Talking about goals matters. “Lifestyle goals may impact the type of education and line of work students pursue. Those choices will have big implications for their long-term earning potential,” Eaton said.
If college is one of those goals, Kobliner recommended that parents establish a dedicated savings plan for college and start talking about college affordability during eighth grade. “Let your kid know that you are saving money for college, ideally in a 529 (college fund),” she said. “Studies show that kids who know are more likely to go — regardless of how much their parents have saved.”
There is a temptation for parents to use money as a carrot for kids, and some kids may suggest financial incentives based on what they hear from friends. A survey showed that half of parents give their kids money for good grades, an approach Kobliner advised against implementing.
“Research out of Harvard University shows that these bribes don’t work because external motivation isn’t what will get them to work hard over the long haul. That requires internal motivation, that feeling of authentic accomplishment,” Kobliner said.
Teach kids about saving and investing
Conversations about what to do with money, whether it’s an allowance or somehow earned, are crucial. Parents need to teach kids to spend less than what they earn, Eaton advised. “This is foundational money management advice, and it is critical.”
This important lesson is even on the minds of parents of preschoolers. Liz Callin of Milwaukee is already planning on teaching it to her 4 year old. “I wish I had been taught how important it is to start saving early and often. Saving 10% from each paycheck will be something I teach my son when he is older.”
Kobliner recommended that parents help their kids open a Roth IRA to sock away part of their earnings. “It’s an excellent opportunity to teach your teen about the magic of compound interest,” she said.
The math speaks for itself. Kobliner shared this simple, powerful scenario to use in conversations with kids: Starting at age 20, if you save $1,000 a year and stop at age 30, you’ll have more than $200,000 by retirement.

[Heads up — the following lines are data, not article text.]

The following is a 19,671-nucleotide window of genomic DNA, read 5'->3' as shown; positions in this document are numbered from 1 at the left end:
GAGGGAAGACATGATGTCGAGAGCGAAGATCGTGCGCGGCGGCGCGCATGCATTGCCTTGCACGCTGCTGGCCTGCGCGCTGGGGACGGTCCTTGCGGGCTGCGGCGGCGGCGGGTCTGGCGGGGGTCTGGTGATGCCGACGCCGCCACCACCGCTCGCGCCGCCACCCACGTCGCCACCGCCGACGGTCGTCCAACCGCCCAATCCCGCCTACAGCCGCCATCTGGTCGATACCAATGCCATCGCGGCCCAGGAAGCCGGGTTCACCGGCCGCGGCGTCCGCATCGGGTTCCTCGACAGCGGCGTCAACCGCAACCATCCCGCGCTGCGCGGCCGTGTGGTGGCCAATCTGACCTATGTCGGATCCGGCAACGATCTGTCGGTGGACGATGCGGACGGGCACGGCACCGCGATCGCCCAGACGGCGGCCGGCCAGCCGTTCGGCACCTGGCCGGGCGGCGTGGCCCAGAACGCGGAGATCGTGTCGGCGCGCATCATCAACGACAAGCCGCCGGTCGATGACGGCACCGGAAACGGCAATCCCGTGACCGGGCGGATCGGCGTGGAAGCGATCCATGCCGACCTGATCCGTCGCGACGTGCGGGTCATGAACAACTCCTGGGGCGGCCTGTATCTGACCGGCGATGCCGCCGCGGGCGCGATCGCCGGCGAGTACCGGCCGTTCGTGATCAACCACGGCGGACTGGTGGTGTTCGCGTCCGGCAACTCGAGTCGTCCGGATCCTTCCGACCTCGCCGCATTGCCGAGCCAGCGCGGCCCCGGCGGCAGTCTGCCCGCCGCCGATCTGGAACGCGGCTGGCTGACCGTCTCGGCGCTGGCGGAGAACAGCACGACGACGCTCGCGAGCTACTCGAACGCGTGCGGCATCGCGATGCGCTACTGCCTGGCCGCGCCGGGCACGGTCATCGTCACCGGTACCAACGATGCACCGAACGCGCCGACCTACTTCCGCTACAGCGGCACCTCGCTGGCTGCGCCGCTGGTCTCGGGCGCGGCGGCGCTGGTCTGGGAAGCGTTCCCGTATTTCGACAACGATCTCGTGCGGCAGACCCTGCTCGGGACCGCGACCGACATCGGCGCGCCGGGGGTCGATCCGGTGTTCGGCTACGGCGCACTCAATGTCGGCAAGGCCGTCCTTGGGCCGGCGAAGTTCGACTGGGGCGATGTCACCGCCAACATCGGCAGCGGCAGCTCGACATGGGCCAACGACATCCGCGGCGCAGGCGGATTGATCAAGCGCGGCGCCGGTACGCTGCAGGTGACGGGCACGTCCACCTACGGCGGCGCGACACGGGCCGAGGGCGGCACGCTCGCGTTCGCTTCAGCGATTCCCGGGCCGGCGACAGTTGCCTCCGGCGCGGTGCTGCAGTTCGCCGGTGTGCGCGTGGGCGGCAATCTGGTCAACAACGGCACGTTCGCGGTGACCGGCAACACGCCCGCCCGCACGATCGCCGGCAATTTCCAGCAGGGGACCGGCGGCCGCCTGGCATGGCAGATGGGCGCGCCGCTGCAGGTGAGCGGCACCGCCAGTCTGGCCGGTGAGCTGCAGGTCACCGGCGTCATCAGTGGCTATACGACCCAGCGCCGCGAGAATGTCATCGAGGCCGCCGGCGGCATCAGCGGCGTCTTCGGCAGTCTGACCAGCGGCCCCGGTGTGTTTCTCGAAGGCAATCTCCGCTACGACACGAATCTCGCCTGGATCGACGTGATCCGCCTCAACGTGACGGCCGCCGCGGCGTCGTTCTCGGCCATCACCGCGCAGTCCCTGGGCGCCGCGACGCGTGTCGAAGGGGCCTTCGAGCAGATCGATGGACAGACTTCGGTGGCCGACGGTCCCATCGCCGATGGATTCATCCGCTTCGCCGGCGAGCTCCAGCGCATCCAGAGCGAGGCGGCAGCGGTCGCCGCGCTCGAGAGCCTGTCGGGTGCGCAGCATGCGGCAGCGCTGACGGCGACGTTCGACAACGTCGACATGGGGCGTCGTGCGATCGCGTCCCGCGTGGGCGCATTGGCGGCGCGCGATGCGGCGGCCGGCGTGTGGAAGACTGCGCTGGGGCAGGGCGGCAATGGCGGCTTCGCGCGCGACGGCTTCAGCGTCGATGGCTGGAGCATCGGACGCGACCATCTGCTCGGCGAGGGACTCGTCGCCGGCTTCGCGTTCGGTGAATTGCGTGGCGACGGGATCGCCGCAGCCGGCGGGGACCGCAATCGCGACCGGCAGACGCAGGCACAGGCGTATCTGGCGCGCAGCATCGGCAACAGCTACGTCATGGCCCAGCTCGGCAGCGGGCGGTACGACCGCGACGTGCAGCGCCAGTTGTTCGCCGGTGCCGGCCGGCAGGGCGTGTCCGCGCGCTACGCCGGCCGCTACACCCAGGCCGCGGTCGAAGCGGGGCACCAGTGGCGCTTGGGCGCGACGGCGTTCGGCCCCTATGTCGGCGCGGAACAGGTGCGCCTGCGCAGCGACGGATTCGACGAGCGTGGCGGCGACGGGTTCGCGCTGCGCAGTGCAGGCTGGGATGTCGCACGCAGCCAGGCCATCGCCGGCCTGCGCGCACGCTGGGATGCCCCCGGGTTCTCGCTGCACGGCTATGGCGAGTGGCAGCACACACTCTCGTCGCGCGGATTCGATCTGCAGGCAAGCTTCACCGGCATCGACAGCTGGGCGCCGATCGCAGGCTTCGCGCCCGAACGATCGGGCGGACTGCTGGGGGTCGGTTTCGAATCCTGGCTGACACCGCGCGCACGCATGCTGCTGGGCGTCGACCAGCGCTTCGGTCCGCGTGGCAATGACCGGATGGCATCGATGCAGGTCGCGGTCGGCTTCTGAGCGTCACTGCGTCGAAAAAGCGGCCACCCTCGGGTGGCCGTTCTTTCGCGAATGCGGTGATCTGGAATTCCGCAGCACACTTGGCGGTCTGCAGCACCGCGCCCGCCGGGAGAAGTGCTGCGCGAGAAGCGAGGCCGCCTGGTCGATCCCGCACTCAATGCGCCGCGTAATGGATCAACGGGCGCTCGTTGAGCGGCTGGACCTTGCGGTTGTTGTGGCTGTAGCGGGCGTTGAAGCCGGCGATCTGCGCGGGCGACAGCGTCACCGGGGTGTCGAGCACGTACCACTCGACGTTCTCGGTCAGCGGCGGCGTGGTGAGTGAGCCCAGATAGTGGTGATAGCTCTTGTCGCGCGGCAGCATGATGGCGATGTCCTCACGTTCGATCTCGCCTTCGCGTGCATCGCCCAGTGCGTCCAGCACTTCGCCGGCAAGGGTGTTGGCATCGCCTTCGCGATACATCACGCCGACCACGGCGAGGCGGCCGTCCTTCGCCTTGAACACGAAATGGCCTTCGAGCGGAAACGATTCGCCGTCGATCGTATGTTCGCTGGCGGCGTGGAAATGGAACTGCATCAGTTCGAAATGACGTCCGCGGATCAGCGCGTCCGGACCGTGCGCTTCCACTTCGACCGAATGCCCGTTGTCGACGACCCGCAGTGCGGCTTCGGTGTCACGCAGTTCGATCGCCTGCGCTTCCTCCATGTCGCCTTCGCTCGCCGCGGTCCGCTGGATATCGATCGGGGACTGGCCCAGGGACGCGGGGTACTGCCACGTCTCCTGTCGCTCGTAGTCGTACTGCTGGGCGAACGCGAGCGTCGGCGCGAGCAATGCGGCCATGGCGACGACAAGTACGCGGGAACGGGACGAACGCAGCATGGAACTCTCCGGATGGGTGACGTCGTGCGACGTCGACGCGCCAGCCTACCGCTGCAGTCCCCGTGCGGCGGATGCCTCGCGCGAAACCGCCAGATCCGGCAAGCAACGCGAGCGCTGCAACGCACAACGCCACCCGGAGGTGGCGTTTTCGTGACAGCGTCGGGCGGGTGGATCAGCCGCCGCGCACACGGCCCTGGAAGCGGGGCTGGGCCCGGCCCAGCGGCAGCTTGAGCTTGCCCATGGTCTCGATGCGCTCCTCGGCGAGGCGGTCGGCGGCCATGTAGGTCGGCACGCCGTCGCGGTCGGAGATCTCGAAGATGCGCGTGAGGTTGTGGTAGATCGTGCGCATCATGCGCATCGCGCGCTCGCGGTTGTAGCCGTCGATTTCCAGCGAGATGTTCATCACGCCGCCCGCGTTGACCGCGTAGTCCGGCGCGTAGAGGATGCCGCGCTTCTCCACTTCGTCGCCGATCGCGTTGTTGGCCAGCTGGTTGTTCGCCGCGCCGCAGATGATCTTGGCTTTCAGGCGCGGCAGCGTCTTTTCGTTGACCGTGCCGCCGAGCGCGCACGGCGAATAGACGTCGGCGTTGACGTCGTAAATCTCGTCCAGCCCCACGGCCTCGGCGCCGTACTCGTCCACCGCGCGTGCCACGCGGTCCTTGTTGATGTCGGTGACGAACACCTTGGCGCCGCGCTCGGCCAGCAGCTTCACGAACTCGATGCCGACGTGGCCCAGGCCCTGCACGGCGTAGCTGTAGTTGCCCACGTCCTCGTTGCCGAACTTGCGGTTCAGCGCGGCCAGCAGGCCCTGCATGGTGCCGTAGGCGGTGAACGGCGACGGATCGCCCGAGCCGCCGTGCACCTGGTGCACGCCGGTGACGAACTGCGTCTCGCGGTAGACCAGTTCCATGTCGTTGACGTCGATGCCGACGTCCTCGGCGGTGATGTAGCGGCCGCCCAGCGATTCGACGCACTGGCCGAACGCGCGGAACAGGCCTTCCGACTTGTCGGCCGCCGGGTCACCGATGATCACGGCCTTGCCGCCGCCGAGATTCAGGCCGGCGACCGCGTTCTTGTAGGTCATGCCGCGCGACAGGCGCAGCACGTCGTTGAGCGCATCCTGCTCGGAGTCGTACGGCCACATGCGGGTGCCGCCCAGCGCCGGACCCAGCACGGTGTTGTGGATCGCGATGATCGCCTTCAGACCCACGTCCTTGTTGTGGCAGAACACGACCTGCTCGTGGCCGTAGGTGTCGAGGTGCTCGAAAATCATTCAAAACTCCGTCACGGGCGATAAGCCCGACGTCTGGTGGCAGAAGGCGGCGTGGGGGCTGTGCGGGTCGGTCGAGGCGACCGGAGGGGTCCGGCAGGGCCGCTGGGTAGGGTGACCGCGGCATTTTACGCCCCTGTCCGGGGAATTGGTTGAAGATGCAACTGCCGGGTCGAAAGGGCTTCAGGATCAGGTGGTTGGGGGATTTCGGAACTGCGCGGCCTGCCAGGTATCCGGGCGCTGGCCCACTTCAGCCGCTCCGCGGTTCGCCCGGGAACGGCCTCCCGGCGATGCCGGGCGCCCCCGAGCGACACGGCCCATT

Explain credit card basics
Credit card conversations are important, especially if your teen will be heading to college, a common recruitment ground for sign-ups.
“When I got to college, I signed up for a credit card because of a free ‘gift’ and didn’t realize what APR meant,” said Emily Williams, a Malden, Massachusetts, mom of sons ages 4 and 9. “I couldn’t keep up with monthly payments and got myself into a whole lot of debt!”
Kobliner recommended explaining the concept of credit card interest to kids with an example like this: Running up a $1,000 balance on a credit card but only paying the minimum every month would take more than six years to pay off and cost nearly $600 in interest.
Kids will eventually need to learn to manage their money. Keep conversations age appropriate, focused and equitable.
A 2018 study from T. Rowe Price indicated the tides are starting to turn, but Kobliner shared that years of polling prior consistently showed parents are more likely to talk about financial issues with their sons than with their daughters, which leads to boys expressing more confidence about financial matters.
“Many parents believe their sons are smarter about money. This is nonsense, and it must stop,” Kobliner said. “Especially when girls face an uphill climb anyway in earning salaries that are on par with those of their male peers. Make sure all kids are prepared equally for a smart financial life.”